Jeff states in the “Introduction”: “I’m nobody special. Just a writer who got frustrated with a broken system and decided to do something about it” (p. 9). That statement, in a nutshell, is what the rest of the eBook is all about . . . taking action.

In the first couple of chapters, “Writers Are Born, Not Made,” and “The Truth About Writing,” he brings the topic of writing home to those of us who really are compelled to write. He mentions examples like a chiropractor who longs to be a poet and “closet artists and aspiring authors, people longing to do meaningful work that inspires,” but they are not doing it (p. 12). This leads into sections on “Finding a Dream,” “Falling Back in Love with Writing,” “When You Feel Trapped,” and “Becoming a Writer.”

Next, Jeff gets into the action steps, “It takes more than talent or luck to be a writer. You have to be intentional” (p. 39). Here is where he discusses three essential tools that every successful communicator needs: A platform (how to build it including his own personal story); a brand (the elements involved, mistakes to avoid, and making yourself memorable—choosing a name, designing your “look” and finding your voice), and channels of communication (building relationships, making connections, asking permission, reaching out).

Now that you have the tools, you can get started, and at this point he states, “Getting started is the hardest part.” So, at this point don’t find excuses to keep procrastinating because, “You’re ready. Ready enough, anyway. You don’t have to have it all figured out yet. You just need to begin. You’ll figure out the rest as you go” (p. 63). And in his chapter titled, “Getting Started,” he explains how to do just that. The rest of the eBook gives details from getting started to what you need to know before you write your first book. And it ends with “What Next?” which is really just a beginning to your writing life. It is a journey, much like life itself.

You Are A Writer,” is packed full of great advice in an “easy to read” style from start to finish in 101 pages. If you’re serious about writing, and you don’t know where to start, I highly recommend it to get you up and running and put some “action” to your passion for writing and take yourself off of hold.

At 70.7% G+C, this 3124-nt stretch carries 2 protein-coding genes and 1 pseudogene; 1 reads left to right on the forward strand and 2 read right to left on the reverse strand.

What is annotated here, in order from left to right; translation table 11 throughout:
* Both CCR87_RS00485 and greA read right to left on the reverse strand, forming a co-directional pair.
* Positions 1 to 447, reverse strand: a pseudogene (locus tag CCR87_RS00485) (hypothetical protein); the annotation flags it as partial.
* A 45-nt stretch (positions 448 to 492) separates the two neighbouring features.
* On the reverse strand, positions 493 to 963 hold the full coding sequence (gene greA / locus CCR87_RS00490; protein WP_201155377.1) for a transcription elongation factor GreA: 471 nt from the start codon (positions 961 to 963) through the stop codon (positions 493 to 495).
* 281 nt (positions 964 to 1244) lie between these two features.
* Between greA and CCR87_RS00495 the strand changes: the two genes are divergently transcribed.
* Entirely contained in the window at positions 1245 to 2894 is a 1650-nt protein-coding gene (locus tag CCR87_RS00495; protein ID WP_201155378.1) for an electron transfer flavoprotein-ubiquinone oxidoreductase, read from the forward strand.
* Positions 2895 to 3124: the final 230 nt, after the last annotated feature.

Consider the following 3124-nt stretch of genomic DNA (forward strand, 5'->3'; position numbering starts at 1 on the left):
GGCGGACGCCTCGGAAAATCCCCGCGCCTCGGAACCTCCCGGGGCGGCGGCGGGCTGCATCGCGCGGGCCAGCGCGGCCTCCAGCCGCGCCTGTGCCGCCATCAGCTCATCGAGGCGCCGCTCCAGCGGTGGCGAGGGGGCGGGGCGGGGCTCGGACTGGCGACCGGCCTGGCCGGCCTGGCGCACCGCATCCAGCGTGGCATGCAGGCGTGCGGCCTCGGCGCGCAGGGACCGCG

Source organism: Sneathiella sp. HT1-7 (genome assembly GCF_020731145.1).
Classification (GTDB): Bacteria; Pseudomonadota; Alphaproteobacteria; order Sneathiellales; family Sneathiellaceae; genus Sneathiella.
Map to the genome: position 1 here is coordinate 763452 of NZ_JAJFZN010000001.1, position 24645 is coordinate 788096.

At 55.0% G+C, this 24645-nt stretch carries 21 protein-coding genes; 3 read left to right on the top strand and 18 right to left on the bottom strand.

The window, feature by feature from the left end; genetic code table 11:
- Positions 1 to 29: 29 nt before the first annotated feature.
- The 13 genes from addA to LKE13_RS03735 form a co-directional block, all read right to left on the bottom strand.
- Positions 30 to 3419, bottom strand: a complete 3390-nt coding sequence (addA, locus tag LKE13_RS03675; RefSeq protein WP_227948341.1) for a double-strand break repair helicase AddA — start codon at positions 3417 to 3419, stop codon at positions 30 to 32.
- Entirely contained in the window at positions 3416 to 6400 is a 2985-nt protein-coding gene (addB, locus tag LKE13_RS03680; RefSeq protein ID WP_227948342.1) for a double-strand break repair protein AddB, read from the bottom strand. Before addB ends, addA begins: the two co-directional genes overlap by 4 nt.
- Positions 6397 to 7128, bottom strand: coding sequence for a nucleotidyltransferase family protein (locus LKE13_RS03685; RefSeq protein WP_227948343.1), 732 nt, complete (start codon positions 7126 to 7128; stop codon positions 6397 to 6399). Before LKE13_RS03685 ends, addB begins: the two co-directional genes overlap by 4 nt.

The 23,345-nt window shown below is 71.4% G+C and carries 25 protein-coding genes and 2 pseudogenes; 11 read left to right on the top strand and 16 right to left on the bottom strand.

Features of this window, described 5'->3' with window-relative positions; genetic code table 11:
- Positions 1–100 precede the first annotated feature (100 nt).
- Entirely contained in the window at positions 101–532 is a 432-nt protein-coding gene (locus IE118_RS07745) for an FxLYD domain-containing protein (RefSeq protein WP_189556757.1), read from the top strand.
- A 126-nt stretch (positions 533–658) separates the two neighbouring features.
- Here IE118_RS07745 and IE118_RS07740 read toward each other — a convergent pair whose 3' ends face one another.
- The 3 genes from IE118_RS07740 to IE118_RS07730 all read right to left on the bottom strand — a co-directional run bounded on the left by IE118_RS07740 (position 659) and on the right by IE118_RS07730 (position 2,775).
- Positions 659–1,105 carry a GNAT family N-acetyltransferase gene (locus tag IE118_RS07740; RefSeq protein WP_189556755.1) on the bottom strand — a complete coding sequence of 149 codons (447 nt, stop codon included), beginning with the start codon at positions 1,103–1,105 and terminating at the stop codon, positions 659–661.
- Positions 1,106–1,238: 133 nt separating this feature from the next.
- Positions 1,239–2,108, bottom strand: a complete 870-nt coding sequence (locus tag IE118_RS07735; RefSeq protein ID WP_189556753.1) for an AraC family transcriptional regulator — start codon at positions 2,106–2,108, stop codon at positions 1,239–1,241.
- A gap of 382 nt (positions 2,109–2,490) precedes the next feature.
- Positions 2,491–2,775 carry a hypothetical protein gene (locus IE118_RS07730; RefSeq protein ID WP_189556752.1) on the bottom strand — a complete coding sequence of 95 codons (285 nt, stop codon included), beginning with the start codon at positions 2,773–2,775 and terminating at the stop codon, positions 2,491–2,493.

I love to write. I’ve been writing all of my life but I’ve never pursued it as a profession. I think it’s time to start. No, I know it’s time to start (thanks for the push, Jeff). I also love music but since my singing voice is not one of my talents, I’ll leaving singing to other more talented folks. However, I find a lot of inspiration in songs for my writing. Recently I came across a song sung by Glen Campbell titled, “Sing” (YouTube Video at the end of this post) and the chorus in the song goes like this:

“But if you sing, sing, sing, sing, sing, sing, sing
All the love you bring won’t mean a thing
Unless you sing, sing, sing, sing”

I don’t know about you, but I often hear a song in the words of writers who are passionate about their writing. Their words “sing” across the page and connect like music connects with our souls. However, as this song states about singing, it can also apply to writing. All the passion writers bring to this world won’t mean a thing unless they share their writing with others.

So, if you’re reading this post and you love to write . . . then WRITE! “Sing” those words across a page–don’t keep them inside. And while I may never work in my former profession again, that’s okay, because…

I . . .

Am . . .

A Writer . . . .

And thanks, Jeff Goins, for reminding me of that!

YouTube video:  “Sing” by Glen Campbell (on “Meet Glen Campbell” CD):

Photo credit here